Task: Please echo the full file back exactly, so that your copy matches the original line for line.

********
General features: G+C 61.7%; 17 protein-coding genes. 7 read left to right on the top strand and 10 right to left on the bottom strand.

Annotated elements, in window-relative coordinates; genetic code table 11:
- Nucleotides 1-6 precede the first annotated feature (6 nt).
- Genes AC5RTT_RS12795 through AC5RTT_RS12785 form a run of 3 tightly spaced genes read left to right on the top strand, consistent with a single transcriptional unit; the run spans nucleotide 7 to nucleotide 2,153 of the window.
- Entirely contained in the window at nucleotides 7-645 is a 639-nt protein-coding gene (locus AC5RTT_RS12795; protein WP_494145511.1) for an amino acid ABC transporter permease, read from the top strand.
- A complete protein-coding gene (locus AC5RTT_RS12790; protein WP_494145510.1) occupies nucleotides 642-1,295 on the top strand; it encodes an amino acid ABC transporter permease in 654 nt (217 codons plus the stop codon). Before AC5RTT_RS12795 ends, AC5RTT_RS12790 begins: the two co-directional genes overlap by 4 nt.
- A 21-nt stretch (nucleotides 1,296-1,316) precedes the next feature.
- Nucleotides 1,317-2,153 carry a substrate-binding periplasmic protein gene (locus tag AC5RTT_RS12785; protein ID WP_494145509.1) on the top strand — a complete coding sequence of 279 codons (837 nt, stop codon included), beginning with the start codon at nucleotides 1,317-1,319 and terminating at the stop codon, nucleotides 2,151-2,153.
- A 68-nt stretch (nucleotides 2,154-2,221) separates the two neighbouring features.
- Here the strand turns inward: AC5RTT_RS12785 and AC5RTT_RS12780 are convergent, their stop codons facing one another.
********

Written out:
General features: G+C 61.7%; 17 protein-coding genes. 7 read left to right on the top strand and 10 right to left on the bottom strand.

Annotated elements, in window-relative coordinates; genetic code table 11:
- Nucleotides 1-6 precede the first annotated feature (6 nt).
- Genes AC5RTT_RS12795 through AC5RTT_RS12785 form a run of 3 tightly spaced genes read left to right on the top strand, consistent with a single transcriptional unit; the run spans nucleotide 7 to nucleotide 2,153 of the window.
- Entirely contained in the window at nucleotides 7-645 is a 639-nt protein-coding gene (locus AC5RTT_RS12795; protein WP_494145511.1) for an amino acid ABC transporter permease, read from the top strand.
- A complete protein-coding gene (locus AC5RTT_RS12790; protein WP_494145510.1) occupies nucleotides 642-1,295 on the top strand; it encodes an amino acid ABC transporter permease in 654 nt (217 codons plus the stop codon). Before AC5RTT_RS12795 ends, AC5RTT_RS12790 begins: the two co-directional genes overlap by 4 nt.
- A 21-nt stretch (nucleotides 1,296-1,316) precedes the next feature.
- Nucleotides 1,317-2,153 carry a substrate-binding periplasmic protein gene (locus tag AC5RTT_RS12785; protein ID WP_494145509.1) on the top strand — a complete coding sequence of 279 codons (837 nt, stop codon included), beginning with the start codon at nucleotides 1,317-1,319 and terminating at the stop codon, nucleotides 2,151-2,153.
- A 68-nt stretch (nucleotides 2,154-2,221) separates the two neighbouring features.
- Here the strand turns inward: AC5RTT_RS12785 and AC5RTT_RS12780 are convergent, their stop codons facing one another.